She's not new to the classroom. Before World War II, during which she worked in a war plant as a riveter, Davis helped teach school in McKinney.
"Granny has invaluable experiences she shares with all the kids and we couldn't duplicate it," Garcia said.
Davis recently brought in a replica of a wooden wall phone for the children to see, touch and pretend to talk on for photo taking. Her seamstress skills paid off, when they needed construction paper Indian vests for a class Thanksgiving celebration.
"Granny simplifies things for me, by collecting folders, disbursing notes and checking homework," Garcia said. "I get tired before she does. She easily saves me 12 to 15 hours of work weekly after hours."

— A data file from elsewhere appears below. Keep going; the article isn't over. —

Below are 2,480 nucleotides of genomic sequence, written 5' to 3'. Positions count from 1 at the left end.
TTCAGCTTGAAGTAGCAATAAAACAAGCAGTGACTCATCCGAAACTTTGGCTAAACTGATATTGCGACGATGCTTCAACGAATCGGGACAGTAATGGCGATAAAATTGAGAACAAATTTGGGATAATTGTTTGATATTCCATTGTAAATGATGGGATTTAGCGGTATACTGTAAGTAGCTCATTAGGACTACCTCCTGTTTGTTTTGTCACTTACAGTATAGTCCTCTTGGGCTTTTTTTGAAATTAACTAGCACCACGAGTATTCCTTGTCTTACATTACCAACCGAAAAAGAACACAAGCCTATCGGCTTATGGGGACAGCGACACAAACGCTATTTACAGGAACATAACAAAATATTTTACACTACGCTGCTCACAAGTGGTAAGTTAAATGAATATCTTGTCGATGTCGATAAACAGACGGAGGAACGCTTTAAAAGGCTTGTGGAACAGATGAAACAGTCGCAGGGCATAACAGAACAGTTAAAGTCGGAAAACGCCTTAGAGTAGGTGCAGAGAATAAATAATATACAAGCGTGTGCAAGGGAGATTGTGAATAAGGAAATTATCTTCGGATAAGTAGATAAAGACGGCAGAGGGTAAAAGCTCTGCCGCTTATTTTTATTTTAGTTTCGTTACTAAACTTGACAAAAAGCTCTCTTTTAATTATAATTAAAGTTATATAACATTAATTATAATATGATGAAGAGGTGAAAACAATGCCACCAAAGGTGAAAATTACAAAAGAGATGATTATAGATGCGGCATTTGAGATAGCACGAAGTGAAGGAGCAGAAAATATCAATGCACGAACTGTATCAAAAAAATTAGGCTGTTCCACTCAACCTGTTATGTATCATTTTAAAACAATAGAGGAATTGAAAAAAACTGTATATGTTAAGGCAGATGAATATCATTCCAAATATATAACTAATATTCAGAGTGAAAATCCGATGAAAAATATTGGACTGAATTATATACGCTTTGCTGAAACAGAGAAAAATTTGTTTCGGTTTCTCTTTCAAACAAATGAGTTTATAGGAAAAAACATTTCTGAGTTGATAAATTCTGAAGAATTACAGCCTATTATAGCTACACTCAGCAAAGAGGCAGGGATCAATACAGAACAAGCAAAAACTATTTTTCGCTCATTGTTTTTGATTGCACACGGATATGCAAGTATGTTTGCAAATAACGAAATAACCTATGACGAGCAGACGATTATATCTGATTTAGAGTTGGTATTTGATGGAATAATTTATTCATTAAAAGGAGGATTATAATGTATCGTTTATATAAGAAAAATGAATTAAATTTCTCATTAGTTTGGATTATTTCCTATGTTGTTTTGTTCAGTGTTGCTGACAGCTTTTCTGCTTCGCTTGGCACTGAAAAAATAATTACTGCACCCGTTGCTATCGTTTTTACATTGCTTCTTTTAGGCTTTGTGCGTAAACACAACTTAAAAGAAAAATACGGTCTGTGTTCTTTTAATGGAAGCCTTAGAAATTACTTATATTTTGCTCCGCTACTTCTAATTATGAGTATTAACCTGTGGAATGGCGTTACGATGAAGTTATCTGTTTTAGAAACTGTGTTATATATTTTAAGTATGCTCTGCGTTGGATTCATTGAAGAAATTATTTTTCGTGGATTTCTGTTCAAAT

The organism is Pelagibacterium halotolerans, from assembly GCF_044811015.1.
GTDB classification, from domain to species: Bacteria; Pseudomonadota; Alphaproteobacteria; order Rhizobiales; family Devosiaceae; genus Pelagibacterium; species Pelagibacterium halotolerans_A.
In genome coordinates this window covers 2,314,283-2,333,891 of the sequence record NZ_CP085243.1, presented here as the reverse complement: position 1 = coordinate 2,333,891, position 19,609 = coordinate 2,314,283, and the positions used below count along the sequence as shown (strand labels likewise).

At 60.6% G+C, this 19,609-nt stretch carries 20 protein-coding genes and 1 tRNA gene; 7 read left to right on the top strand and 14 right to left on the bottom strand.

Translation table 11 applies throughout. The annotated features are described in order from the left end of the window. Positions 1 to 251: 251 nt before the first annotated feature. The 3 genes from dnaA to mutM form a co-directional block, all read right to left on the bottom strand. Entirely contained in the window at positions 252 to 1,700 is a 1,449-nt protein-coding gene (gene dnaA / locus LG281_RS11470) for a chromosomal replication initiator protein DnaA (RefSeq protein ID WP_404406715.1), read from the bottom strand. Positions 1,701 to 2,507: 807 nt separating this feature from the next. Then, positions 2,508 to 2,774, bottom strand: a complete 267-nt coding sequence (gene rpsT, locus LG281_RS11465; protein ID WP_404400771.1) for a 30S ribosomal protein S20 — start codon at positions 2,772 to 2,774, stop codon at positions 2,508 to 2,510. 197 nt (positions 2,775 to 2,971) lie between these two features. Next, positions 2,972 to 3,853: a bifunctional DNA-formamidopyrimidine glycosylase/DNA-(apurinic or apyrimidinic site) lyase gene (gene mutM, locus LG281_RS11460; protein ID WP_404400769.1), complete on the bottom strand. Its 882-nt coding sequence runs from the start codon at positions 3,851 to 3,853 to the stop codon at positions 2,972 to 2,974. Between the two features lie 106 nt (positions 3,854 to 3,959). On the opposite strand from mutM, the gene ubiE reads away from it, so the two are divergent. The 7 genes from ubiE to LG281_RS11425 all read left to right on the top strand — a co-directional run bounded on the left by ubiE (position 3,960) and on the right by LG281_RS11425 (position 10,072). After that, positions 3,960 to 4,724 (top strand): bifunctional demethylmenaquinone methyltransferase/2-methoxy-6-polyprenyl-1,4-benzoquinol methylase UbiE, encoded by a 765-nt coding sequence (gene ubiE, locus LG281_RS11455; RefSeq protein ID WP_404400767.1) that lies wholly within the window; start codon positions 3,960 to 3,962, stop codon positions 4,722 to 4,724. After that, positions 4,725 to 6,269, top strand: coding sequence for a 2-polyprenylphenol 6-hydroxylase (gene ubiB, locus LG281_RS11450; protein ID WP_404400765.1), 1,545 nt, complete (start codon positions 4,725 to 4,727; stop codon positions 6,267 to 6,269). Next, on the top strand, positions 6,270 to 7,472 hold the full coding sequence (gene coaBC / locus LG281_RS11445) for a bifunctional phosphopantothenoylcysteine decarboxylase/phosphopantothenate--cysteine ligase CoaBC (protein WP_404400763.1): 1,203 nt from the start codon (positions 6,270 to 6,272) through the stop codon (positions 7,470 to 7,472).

Twice monthly, Davis attends program meetings, where she receives training with other volunteers and program updates.
The next day she has to answer for her absence.
"Where were you, Granny?" the kids ask, she said. "I love that they miss me, but I think to myself, 'I didn't know I worked for you.'"
Her work spills into adjacent classrooms, as other teachers need help too, a school administrator said.
"She's incredible," said Patti Heiland, principal. "We make a big deal of her birthday, and the entire school goes to visits through that day. All of our students enjoy somebody with Granny's kind of wisdom. She's very strong, and lets them know she still means business.
"We love her."
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